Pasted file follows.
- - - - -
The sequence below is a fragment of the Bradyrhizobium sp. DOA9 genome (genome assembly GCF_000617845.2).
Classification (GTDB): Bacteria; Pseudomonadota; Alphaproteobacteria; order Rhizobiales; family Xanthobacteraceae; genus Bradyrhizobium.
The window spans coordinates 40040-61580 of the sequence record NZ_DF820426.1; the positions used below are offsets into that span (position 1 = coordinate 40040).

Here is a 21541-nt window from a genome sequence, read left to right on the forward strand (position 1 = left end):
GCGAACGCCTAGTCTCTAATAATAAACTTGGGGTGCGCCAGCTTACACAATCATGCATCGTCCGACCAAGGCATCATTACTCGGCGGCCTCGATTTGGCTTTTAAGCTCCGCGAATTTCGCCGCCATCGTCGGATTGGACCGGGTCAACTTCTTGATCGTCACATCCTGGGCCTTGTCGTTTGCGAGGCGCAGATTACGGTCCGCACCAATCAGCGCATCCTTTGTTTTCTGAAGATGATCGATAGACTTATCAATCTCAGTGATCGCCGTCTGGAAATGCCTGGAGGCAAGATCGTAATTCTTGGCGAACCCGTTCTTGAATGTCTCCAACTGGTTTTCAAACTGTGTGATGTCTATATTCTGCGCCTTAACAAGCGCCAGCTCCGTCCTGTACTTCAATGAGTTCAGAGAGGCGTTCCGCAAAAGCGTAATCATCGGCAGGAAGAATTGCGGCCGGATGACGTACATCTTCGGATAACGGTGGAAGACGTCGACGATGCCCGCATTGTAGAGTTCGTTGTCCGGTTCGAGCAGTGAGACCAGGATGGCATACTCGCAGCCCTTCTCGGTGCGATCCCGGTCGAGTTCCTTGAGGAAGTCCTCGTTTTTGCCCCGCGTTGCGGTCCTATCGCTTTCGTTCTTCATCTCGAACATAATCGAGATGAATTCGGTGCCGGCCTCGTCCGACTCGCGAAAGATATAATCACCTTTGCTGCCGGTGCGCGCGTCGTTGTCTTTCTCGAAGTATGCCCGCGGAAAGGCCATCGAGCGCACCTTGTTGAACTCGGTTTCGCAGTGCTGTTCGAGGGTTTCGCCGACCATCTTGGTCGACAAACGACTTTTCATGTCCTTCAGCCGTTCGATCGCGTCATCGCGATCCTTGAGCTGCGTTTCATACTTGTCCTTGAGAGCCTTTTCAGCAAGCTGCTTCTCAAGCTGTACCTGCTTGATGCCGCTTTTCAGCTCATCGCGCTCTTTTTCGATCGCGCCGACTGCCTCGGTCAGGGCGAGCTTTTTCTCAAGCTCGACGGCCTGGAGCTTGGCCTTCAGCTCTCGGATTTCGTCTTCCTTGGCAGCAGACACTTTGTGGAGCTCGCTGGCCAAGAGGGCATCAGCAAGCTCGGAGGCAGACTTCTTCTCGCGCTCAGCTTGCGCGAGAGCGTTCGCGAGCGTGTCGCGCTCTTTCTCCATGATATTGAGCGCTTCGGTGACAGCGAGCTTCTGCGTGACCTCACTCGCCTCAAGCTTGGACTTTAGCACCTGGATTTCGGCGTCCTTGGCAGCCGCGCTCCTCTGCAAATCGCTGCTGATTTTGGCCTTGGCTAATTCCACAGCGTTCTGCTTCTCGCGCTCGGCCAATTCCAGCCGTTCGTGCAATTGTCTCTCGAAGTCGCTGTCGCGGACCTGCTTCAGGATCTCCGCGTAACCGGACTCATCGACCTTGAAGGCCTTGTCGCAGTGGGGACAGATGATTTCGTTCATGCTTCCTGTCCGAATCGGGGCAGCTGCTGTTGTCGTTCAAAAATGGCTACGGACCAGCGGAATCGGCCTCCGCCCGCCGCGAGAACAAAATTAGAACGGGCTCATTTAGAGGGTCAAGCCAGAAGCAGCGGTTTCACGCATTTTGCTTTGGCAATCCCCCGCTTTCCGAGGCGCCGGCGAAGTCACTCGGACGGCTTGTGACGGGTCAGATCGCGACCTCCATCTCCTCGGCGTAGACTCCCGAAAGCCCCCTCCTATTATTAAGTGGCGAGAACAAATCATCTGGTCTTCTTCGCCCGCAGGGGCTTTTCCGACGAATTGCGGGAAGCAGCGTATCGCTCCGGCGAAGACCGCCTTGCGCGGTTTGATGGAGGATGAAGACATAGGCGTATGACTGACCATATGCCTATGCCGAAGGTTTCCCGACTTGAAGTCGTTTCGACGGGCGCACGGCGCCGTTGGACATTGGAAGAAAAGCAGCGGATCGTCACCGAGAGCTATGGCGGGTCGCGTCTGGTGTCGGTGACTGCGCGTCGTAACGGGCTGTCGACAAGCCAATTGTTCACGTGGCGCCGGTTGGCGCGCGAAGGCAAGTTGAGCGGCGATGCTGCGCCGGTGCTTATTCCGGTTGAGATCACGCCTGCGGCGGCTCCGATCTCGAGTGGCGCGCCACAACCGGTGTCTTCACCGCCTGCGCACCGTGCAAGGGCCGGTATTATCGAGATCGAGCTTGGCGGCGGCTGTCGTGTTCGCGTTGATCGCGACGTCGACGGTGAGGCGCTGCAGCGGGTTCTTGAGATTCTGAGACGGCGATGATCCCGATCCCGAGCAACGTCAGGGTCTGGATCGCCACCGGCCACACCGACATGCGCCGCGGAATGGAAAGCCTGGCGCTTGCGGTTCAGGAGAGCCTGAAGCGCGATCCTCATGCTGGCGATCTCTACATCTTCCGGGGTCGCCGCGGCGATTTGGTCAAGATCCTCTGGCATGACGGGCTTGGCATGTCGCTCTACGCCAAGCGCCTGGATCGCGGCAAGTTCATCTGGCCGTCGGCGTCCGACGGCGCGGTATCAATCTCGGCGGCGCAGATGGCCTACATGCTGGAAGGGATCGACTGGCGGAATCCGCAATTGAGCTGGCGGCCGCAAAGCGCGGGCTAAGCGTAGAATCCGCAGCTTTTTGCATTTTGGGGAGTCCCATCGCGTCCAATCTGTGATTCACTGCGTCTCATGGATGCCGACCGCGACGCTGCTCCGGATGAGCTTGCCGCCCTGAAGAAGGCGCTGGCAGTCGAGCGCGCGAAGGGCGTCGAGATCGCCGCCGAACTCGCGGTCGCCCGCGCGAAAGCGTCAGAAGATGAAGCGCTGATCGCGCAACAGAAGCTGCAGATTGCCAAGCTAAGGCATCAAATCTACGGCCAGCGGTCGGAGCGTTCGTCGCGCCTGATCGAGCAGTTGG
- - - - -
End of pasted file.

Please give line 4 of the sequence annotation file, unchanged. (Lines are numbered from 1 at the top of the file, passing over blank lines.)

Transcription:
Here is a 21541-nt window from a genome sequence, read left to right on the forward strand (position 1 = left end):